Goldman the construction of a single family home under building code has to direct its storm drainage to a fully improved street system. That does not change with the CUP. The storm drainage will be directed through the adjacent property. The applicant had suggested a berm along the north side of Montview Street. The Engineering Dept. reviewed it, and is afraid it could cause further problems.

PUBLIC HEARING

MICHAEL RYAN, 179 ½ Oak Street, said he'd met with the City on four separate occasions and nothing of the new ordinance was ever mentioned. He supports the maximum house size ordinance. Considering his design and lot constraints and the size of the house at approximately 2500 square feet, it fits well within the spirit of the new ordinance. This neighborhood has an eclectic mix of houses. They comply with all but one of the six directives they were giving.

CARLOS DELGADO, 545 A Street, agent for the applicant, addressed the six issues. The first was changing the location of the front entrance. The landscape issue of the most concern for the neighbors was on the east side because of the exposure of the foundation wall. By reducing the square footage by 155 square feet, it has eliminated the massing. From any view, the garage appears as a separate entity.

Delgado discussed the concern of the neighbors about this application. This is one of the first lots that has gone through the maximum house size ordinance. Ryan's lot is zoned R-1-7.5, but his lot is 8000 square feet. Most lots in the neighborhood are 12,000 to 13,000 square feet.

Kistler wondered if the loft areas share the same ceiling height. Delgado said the ceiling height is continued the same across the loft area. Kistler said the house looks like it's a lot over 2500 square feet. One of the downfalls of the maximum house size ordinance is one can design a 2500 square foot house with ceilings 20 feet tall throughout and it will comply. Delgado said they've taken what they can to bring down the size without compromising the function and aesthetic value. Ryan said when it comes time to sell the home, he is interested in roof heights, an expanded feeling and aesthetics. The home on paper does look large.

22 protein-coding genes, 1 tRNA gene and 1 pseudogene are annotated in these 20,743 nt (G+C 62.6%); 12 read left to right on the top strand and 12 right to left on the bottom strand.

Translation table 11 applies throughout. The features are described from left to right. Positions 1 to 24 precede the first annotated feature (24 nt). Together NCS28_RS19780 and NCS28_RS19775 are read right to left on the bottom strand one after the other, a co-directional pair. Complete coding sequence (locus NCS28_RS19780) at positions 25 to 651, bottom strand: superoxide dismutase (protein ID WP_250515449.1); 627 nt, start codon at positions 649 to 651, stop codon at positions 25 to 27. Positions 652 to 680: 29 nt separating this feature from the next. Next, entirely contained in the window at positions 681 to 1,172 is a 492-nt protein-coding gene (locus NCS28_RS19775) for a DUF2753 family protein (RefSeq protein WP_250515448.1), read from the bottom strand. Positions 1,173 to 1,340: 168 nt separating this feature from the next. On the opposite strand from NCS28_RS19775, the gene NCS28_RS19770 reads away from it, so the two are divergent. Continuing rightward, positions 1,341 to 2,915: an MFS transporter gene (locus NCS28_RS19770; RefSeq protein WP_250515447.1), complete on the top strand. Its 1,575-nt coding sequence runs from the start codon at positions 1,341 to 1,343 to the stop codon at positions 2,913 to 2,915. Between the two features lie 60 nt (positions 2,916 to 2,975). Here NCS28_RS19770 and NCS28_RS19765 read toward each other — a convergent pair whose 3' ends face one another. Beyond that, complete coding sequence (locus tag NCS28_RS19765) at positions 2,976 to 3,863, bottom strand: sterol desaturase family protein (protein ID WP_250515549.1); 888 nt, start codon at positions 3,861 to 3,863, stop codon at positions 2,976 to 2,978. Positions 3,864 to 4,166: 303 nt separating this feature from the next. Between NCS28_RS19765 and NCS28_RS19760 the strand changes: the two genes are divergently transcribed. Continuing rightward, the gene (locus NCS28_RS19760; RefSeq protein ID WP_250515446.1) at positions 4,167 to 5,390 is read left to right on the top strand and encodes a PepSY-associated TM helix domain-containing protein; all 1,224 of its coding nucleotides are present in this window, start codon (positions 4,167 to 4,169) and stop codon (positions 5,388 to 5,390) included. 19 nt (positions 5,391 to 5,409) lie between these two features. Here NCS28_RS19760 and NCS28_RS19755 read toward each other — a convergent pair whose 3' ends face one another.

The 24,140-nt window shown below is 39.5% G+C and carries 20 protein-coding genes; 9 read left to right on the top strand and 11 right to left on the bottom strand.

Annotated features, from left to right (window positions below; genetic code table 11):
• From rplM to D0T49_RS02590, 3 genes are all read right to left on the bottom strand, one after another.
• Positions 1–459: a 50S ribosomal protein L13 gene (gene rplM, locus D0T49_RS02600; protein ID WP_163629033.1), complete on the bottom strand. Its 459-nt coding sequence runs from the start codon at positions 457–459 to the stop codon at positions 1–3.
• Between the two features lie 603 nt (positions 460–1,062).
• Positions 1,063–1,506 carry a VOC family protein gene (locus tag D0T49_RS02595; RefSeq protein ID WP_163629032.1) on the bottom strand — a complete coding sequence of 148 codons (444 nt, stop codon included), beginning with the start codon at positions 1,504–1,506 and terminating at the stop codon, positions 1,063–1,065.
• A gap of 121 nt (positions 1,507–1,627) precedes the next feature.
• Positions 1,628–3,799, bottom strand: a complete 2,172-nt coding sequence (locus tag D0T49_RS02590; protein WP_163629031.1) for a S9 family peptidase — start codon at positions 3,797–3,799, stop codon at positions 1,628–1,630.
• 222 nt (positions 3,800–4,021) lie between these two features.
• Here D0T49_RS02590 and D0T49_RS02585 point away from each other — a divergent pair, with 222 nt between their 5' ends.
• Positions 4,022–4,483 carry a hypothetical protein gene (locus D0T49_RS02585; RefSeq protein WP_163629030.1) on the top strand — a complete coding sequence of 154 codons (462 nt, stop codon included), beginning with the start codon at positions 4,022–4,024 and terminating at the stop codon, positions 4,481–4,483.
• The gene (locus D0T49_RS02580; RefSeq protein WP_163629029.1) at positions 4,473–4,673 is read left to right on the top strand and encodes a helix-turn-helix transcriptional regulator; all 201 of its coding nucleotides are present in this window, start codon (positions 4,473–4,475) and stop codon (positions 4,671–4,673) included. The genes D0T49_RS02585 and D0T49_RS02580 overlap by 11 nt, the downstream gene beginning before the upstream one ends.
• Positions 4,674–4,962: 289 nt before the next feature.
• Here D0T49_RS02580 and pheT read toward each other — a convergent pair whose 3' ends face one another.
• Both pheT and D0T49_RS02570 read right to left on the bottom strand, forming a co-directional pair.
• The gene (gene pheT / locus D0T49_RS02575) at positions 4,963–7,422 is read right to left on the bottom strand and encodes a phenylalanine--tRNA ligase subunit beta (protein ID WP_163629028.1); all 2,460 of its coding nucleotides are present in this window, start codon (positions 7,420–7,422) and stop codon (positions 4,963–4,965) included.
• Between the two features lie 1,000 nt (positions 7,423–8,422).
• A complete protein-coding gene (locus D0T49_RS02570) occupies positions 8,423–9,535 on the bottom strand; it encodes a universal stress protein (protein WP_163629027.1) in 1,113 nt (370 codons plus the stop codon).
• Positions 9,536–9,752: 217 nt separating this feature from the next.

Chapman said the maximum house size ordinance is in place. The community supported it and the Council supported it. He has to agree by reading the minutes of the Historic Commission, that the CUP was included for people with existing homes that were up against it when putting in a minor extension on their homes. He doesn't want to habitually see requests for 25 percent above the maximum permitted floor area. We have said mass, bulk, scale and size over a certain point, have a negative effect. We have to take that into account when neighbors are coming before us asking the Commission to defend the ordinance. The burden is on the applicant to show us where the neighbors are wrong.

Delgado doesn't think the neighbors are wrong. It is about being subjective and perceptive of new development on a pristine lot. Because of the lot constraints, the building envelope is limited.

Kistler said if we approve this we have to be able to answer the question: What is the hardship?

Ryan believes the alternative is working against the spirit of the ordinance.

Kistler said when we are talking about bulk, mass and scale, it is every bit as relevant as whether a "floor" exists or not. The intent of the ordinance is how big does the house feel?

Goldman reiterated the criteria for a CUP. Looking at the livability of the impact area, of the seven criteria, the one Kistler is referencing is similarity of scale, bulk and coverage.

CHRIS WOOD, 121 Strawberry Lane, said he is a neighbor. He believes the ordinance is a savior So many homes have been maximized. The ordinance is not perfect, but over time, this ordinance is going to have a lasting and positive effect on the Historic District. He is concerned about setting a precedent. He is asking the Commission to go with the wishes of the citizens of Ashland. The existing homes do not maximize the setbacks. He would like to see the ordinance defended.

LAUREL PRAIRIE KUNTZ, 522 Park Avenue, Medford, OR, said she is representing Dr. Francis Sharkey who owns the Lithia Rose Bed & Breakfast on Granite Street and the vacant piece behind the Lithia Rose. Her main concern is what she will be looking at from the bed and breakfast and a new structure on her other lot. She will be looking at almost a three-story mass almost to the setback line on the east side of the property. The applicant is saying that it is a difficult property to build on given the slopes and the configuration of the property, therefore, the house needs to be larger inside than what is allowed under the maximum permitted floor area ordinance. She would think with constraints, the applicant would have to go with a smaller size than the maximum allowed. The burden of proof is on the applicant to show how he complies.